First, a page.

Monthly Archives: March 2013
In the late nineteenth century, a photographic technique called "chronophotography" began to develop, whereby multiple photographs would be taken in rapid succession to study the movement of a given subject. Eadweard Muybridge famously filmed a horse in motion in 1878, providing the world with its first taste of motion pictures when the images were displayed on a spinning zoetrope. A chorus of women are borne from the movements of a single dancer in this dreamlike "pas de trente-deux." "Choros" premiered at Clermont-Ferrand International Short Film Festival in 2012 and has gone on to play dozens of festivals worldwide. Choros from Michael Langan on Vimeo.
A few years ago everyone freaked out when the RED camera came out. "OMG! The resolution is so high that you can shoot video and then just pull the stills for your print work!" While, in theory, that may work. But it doesn't work in real life because your frame rates are very different for still photography versus video. And we have tried to explain this to many people but they just look at us dumbfounded and say, "But the resolution is so high on the RED you can just pull stills." But finally someone as put together a video which shows why that theory does not work unless you want to compromise either the stills or the motion footage. Check out the video:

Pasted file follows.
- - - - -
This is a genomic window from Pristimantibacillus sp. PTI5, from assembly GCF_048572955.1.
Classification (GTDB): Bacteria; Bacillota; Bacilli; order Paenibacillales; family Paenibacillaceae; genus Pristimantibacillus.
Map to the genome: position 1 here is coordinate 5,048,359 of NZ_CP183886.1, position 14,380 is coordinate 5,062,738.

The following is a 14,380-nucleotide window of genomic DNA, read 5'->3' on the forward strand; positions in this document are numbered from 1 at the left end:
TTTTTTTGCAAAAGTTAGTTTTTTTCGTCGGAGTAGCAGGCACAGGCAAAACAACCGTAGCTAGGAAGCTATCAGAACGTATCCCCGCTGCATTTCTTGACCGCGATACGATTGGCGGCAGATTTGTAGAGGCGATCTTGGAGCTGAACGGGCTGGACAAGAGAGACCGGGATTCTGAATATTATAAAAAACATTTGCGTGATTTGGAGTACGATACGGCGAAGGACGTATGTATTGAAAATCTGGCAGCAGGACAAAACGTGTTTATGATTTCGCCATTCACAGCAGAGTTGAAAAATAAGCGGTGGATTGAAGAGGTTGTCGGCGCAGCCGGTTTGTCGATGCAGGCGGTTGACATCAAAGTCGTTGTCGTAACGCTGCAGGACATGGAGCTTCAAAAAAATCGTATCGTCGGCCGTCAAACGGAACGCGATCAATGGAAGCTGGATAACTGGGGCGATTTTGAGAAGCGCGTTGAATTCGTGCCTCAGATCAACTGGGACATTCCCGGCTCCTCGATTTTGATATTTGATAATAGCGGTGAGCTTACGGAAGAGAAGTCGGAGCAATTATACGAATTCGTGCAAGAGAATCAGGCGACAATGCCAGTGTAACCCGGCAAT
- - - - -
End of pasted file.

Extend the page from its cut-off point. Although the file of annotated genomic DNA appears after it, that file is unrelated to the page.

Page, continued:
Sean Stone of Wonderful Machine has put together a great guide on how to get your work in front of fine art gallery owners. Sean used to manage art galleries so he has first-hand experience on the subject. See his guide here and also another "what not to do" guide here.
Photoshelter and Wonderful Machine CEO have put together an invaluable 14 page guide on how to price your photography for magazine and editorial work. If you are new to editorial photography or just want to know the "rules" of the game, this is an absolutely fantastic start. You can download it here.